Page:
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Matagarup Bridge: Perth’s Optus Stadium Swan River Pedestrian Footbridge Due in July

Matagarup Bridge: Perth’s Optus Stadium Swan River Pedestrian Footbridge Due in July

On the 25th of March, access through the Swan River surrounding Matagarup Bridge has now been restricted, and is expected to remain so for the next eight weeks, as the final stages of construction begin. After this latest development the project now looks set to be completed in July despite the most recent estimates sighting completion in May. The bridge was originally delayed after the Malaysian steel manufacturer, Toyota Tsusho, had their contract terminated for being drastically behind schedule and showing no signs of ever being able to deliver the bridge components. Since, a Western Australian steel manufacturer, Civmec, has taken on the project creating 200 local jobs to mould the 1500 tonnes of steel into the 72 structural components required for the states next iconic display of architecture and design.

 

The Swan River Pedestrian Footbridge will stretch 370 metres long and cover a width of 9 metres with landscaped seating and decorative lighting strategically placed from start to finish. Peaking at a height of 65 metres tall, sitting 8 metres above the river the bridge also allows for 40 metres of water for vessels to navigate underneath. Connecting East Perth and the newly developed Burswood Peninsula, which houses Optus Stadium, Matagarup Bridge is expected to carry approximately 14,000 people during major events and provide year round access for local residence to community parks, playgrounds, picnic and barbecue areas, and a network of walking and cycling tracks.

Designed with the Swan River in mind, it’s footprint on the riverbeds has been minimised and it’s name, Matagarup, also recognises the cultural significance of the immediate Swan River area to the local Whadjuk community. The waves of black and white steel ribbon that form the bridge was designed to represent the coming together of the multicultural society of Perth.

 

It was previously planned for the winding steel structure of the bridge to be finished with highly durable black and white fabric however after advise from lead contractors the plan has been dismissed. Removing the fabric is estimated to significantly reduce the upfront cost of the project by approximately $4 million, and save an estimated $11 million in maintenance costs, while still maintaining the look and feel of the bridge arches. It will also improve it’s structural capacity by eliminating 275 tonnes of secondary steel and reducing wind load and noise created by the fabric. New opportunities have now been recognised as a result of this development, with enhanced lighting shows covering the steel structure and potential bridge climbs now a future possibility.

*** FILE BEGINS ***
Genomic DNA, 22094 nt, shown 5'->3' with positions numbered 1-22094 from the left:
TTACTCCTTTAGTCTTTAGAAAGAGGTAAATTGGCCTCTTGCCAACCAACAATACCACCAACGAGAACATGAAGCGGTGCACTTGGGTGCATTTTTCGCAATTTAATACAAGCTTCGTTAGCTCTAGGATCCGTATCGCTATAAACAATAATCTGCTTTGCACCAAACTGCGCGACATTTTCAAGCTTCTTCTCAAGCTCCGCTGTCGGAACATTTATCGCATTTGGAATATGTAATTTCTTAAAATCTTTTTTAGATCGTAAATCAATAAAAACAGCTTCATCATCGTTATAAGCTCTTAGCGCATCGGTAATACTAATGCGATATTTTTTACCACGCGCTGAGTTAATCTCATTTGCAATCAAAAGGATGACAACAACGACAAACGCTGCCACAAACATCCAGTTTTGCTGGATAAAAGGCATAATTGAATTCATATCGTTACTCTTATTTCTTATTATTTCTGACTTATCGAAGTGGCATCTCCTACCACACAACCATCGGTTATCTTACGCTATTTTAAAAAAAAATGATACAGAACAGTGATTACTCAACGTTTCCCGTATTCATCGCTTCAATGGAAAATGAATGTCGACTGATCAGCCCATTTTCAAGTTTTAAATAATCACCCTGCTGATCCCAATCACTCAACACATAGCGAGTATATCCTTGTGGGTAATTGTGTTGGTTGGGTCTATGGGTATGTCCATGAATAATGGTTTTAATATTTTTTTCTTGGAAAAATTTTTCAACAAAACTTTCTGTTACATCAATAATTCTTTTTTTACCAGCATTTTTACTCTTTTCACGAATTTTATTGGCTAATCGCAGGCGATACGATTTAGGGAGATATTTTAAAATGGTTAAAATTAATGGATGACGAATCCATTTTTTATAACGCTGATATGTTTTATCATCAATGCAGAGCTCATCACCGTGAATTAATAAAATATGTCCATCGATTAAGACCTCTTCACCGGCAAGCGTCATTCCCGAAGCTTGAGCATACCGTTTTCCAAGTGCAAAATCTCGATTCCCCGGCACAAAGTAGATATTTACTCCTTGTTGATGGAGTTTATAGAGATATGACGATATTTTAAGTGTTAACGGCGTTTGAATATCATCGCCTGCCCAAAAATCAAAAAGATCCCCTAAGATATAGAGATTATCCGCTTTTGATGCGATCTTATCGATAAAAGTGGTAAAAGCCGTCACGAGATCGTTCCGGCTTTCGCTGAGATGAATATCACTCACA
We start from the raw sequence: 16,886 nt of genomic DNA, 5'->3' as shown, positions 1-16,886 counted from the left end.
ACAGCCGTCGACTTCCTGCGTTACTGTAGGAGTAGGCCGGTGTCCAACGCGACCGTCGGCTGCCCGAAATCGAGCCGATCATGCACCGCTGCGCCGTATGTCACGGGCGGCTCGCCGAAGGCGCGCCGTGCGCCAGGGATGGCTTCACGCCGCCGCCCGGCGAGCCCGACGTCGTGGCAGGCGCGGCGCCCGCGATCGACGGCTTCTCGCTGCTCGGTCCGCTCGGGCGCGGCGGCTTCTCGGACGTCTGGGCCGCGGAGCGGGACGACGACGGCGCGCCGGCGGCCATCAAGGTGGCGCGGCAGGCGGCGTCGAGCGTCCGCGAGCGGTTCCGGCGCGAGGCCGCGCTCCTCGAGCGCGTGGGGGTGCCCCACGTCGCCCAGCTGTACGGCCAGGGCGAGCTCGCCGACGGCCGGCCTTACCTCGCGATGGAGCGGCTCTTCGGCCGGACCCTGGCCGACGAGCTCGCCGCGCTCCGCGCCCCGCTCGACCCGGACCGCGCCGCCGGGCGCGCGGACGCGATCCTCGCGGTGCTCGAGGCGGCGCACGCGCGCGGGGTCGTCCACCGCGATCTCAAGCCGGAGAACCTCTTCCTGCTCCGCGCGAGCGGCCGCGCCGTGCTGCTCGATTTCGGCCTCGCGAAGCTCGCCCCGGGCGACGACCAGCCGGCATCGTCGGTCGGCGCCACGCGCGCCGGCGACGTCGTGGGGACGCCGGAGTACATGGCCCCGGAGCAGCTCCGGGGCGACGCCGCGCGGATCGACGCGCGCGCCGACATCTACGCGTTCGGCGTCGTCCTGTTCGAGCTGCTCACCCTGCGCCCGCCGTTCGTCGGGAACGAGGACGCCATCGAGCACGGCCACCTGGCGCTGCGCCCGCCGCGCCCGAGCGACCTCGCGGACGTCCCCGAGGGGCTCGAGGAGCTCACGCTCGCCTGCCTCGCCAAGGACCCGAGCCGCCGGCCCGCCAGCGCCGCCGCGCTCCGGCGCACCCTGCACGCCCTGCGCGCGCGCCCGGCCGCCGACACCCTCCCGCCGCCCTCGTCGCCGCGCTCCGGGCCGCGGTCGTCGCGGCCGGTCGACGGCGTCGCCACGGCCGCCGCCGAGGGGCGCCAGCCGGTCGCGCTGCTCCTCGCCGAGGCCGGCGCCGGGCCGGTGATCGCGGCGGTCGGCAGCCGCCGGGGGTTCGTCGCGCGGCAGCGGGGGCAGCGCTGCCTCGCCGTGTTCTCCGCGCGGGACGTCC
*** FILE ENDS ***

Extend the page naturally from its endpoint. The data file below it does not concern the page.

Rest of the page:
Despite all the controversy since starting construction in November 2015, from the cost increase from $54 million to $91.5 million and multiple delays on construction, the buzz surrounding Matagarup Bridge still remains. Just how the Swan River Footbridge will affect Perth, East Perth, Burswood and the surrounding areas still remains to be seen but the overall sentiment is overwhelmingly positive. Recent events at Optus Stadium such as Ed Sheehan concerts, Cricket games and the AFL has already had local businesses noticing a large increase in clientele, especially in the hospitality industry. As soon as the connection between the CBD and the Optus Stadium is complete, people will be able to park in the city, enjoy local food and drink, and walk over the footbridge to the Stadium with the option of enjoying Perth’s night life after. This will have a huge impact on the lifestyle of inner-city residence and is very likely to lead to an increase in interest in inner-city apartment living.

 

There has been an increase in genuine buyers interest in the Perth CBD and inner-suburb property market over the last 4 months. This trend along with recent reports of a surge in jobs advertised in Western Australia, following a rebound in commodity prices, as well as the state’s population growth being just shy of four-year highs, indicates that the property market may be beginning to turn. As the next few months pass and anticipation surrounding the completion of Matagarup Bridge builds, there will be a lot of eyes on how the property market behaves. Perhaps the Swan River Pedestrian Footbridge will be the catalyst that turns the inner-city Perth property market around.

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Benjamin Newton

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